Explanation – The twenty-second amendment limits the president of the United States to two terms. Those assuming office may be elected twice only if they serve in the capacity of president for less than two years as the replacement president.
Amendments 23 -27
Amendment XXIII (March 29, 1961)
The District constituting the seat of government of the United States shall appoint in such manner as the Congress may direct.
Explanation – Washington D.C. is allotted the right to send electors to the electoral college for the election of the president of the United States according to the same rules that apply to individual states.
Amendment XXIV (January 23, 1964)
The right of citizens of the United States to vote in any primary or other election for President or Vice President, for electors for President or Vice President, or for Senator or Representative in Congress, shall not be denied or abridged by the United States or any state by reason of failure to pay any poll tax or other tax.
Explanation – The twenty-fourth amendment abolishes the poll tax, a tax paid for the right to vote.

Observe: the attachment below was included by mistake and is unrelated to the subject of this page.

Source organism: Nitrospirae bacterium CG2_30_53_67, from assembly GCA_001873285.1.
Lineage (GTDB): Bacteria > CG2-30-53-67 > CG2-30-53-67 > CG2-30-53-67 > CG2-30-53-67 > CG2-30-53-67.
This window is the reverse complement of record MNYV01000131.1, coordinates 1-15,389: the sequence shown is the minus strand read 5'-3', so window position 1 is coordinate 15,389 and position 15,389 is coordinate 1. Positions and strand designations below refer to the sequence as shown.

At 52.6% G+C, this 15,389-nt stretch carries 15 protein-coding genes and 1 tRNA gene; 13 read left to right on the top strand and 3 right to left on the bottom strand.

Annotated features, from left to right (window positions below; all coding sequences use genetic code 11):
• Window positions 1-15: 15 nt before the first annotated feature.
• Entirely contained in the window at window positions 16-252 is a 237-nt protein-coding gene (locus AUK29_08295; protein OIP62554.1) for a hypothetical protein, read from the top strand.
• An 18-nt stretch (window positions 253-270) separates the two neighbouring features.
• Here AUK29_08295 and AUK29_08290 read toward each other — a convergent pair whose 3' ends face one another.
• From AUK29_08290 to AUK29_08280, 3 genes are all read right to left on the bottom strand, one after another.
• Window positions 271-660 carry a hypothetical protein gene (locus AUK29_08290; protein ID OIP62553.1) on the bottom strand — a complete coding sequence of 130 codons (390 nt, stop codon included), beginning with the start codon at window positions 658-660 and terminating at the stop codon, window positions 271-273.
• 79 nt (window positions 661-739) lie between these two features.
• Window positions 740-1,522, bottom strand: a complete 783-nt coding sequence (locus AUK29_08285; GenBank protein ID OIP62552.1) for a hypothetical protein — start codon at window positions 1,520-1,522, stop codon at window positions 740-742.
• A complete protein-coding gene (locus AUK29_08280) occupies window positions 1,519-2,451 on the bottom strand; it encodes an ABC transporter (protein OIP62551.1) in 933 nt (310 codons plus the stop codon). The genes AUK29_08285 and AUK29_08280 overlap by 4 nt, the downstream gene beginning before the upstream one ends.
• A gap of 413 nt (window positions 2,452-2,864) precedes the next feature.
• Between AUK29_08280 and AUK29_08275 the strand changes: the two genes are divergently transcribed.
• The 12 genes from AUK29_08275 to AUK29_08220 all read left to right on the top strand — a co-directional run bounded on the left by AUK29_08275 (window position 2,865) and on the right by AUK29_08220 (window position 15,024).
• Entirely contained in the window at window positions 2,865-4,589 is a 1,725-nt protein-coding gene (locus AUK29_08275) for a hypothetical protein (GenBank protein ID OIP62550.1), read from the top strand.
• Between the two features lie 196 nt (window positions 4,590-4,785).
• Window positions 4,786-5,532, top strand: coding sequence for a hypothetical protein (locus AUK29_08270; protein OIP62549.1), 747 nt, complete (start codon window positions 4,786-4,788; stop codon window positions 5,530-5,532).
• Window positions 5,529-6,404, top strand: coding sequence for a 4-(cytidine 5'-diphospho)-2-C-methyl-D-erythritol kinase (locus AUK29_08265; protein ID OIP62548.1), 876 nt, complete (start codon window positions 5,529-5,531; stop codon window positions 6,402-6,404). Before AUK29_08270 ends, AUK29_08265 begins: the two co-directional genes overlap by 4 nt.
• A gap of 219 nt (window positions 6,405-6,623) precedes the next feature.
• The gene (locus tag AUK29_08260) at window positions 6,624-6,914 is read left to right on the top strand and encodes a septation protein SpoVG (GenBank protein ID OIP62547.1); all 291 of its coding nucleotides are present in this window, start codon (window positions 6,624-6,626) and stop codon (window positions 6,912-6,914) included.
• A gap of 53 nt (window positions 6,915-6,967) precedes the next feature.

Amendment XXV (February 10, 1967)
Explanation – The twenty-fifth amendment establishes the chain of authority if the president is unable to perform his duties.
Amendment XXVI (July 1, 1971)
The right of citizens of the United States, who are 18 years of age or older, to vote, shall not be denied or abridged by the United States or any state on account of age.
Explanation – The twenty-sixth amendment lowers the voting age from twenty-one to eighteen.
Amendment XXVII (May 7, 1992)
No law varying the compensation for the services of the Senators and Representatives shall take effect until an election of Representatives shall have intervened.
Explanation – This amendment was actually proposed by the founding fathers in the Bill of Rights in 1789 but was not ratified until 1992! It ensures that congressional pay raises will not take effect until an election is held after the raise has been approved.
The founding fathers wrote the United States Constitution to govern human nature. They understood the natural inclination of rulers to want more power. As the federal government grows larger by the day, it's imperative that citizens of the United States demand their elected officials return to the Constitution for guidance.
This post is part of the series: The United States Constitution Study Guide
- Summary of the United States Constitution: Article I – The Legislative Branch
- Explanation of the United States Constitution: Article II, The Executive Branch
- Summary of Article 3 of the United States Constitution: The Judicial Branch
- Summary and Analysis of the United States Constitution: Articles IV-VII of the United States Constitution
- Summary of the 27 Amendments to the United States Constitution